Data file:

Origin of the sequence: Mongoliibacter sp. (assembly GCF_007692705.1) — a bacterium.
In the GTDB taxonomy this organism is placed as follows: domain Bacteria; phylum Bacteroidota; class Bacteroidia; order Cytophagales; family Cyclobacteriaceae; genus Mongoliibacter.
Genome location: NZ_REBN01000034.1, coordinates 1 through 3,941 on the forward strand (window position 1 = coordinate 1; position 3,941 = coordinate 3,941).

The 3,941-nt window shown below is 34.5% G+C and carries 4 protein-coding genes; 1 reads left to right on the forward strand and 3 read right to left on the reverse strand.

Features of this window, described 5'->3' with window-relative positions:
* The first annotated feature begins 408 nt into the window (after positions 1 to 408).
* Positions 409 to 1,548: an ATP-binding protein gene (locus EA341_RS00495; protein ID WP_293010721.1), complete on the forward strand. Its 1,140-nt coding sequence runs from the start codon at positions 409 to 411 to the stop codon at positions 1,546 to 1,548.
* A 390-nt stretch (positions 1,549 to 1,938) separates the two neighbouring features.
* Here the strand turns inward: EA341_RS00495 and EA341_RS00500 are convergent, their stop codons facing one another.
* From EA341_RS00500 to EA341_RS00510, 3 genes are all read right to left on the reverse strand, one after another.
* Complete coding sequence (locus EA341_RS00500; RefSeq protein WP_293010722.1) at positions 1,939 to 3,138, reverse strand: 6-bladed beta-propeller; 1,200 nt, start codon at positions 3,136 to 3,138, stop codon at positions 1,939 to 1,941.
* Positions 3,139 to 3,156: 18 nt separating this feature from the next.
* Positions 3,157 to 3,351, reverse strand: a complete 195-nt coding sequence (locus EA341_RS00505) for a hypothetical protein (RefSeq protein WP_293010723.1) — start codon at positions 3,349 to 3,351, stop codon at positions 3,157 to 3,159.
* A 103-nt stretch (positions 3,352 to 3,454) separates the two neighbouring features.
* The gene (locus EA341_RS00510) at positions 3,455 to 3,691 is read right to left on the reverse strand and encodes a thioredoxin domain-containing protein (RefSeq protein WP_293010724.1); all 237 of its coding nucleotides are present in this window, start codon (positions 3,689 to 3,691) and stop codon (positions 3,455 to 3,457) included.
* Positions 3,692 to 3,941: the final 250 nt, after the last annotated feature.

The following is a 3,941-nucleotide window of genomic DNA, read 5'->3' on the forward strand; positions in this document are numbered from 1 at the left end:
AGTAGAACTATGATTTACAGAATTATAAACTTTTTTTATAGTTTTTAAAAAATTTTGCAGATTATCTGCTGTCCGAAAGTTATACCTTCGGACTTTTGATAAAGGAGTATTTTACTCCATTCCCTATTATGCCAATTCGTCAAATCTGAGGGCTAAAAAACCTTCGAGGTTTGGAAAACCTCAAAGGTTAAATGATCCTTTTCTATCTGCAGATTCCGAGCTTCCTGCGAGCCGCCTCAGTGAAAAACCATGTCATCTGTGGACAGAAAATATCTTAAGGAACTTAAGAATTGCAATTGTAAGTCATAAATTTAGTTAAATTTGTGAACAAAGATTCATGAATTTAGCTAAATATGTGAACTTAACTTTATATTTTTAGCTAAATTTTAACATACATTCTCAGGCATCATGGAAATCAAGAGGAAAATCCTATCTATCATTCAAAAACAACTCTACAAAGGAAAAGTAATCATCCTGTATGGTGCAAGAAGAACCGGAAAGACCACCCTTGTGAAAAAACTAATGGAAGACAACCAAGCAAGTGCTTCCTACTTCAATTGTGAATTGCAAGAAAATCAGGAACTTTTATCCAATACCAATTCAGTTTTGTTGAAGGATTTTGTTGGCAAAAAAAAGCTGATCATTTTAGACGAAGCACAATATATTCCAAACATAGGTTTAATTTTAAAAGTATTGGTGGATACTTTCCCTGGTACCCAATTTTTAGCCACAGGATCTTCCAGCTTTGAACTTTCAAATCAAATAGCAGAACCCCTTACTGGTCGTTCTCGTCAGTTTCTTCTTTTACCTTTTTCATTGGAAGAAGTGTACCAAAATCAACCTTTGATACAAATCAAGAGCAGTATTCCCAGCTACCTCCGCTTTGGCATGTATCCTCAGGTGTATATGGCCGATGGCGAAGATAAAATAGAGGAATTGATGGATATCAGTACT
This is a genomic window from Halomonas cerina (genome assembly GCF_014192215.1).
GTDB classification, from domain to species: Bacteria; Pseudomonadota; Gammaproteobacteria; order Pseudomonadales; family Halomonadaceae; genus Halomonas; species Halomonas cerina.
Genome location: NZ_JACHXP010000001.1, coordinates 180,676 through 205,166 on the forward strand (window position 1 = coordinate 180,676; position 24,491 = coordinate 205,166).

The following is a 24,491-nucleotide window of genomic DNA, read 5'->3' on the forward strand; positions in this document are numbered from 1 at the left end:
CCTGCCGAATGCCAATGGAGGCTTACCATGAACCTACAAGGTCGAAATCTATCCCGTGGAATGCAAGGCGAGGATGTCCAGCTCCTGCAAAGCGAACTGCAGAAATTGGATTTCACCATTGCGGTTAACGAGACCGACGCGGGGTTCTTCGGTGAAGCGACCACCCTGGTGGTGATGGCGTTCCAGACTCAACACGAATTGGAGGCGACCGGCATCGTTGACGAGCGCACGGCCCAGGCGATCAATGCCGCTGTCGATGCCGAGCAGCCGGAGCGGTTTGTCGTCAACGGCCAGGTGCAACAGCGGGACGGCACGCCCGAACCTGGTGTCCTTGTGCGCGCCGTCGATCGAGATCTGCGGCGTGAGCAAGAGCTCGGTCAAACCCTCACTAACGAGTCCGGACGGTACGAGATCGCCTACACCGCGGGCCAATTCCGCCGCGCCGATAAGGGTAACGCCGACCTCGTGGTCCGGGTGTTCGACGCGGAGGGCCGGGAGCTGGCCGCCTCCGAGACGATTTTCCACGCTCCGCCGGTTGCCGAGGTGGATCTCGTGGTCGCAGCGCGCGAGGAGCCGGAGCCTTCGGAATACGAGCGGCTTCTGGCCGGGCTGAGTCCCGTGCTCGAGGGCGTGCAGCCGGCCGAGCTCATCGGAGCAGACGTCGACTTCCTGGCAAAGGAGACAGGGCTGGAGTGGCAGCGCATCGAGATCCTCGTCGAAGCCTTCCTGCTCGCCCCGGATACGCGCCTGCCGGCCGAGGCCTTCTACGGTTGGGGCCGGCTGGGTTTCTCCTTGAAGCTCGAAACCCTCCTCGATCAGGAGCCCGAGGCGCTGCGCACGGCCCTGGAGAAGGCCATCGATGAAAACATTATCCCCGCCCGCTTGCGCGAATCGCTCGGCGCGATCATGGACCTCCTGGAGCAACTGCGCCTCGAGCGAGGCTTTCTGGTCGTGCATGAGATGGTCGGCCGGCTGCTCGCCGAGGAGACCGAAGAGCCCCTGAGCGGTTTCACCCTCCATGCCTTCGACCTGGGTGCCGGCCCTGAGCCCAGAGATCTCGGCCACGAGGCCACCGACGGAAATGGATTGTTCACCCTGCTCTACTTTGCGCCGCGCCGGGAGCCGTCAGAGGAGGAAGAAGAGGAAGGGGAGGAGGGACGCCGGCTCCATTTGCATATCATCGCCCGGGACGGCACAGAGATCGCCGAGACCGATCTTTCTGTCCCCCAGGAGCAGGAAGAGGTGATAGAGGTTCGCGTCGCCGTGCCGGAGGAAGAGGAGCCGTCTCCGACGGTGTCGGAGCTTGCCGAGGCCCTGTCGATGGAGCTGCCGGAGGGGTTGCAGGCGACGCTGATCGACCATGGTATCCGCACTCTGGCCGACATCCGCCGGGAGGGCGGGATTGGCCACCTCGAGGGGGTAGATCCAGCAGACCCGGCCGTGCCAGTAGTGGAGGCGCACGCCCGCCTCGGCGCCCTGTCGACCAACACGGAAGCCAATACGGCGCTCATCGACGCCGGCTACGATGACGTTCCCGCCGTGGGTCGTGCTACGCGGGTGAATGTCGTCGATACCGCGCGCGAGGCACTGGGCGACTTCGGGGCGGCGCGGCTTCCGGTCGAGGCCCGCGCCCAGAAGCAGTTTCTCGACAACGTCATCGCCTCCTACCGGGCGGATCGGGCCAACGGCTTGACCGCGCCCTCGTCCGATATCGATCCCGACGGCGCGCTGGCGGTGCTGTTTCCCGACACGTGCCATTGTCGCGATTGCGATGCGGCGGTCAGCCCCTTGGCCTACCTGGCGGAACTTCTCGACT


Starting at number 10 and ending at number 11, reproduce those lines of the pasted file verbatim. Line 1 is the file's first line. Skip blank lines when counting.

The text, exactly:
* From EA341_RS00500 to EA341_RS00510, 3 genes are all read right to left on the reverse strand, one after another.
* Complete coding sequence (locus EA341_RS00500; RefSeq protein WP_293010722.1) at positions 1,939 to 3,138, reverse strand: 6-bladed beta-propeller; 1,200 nt, start codon at positions 3,136 to 3,138, stop codon at positions 1,939 to 1,941.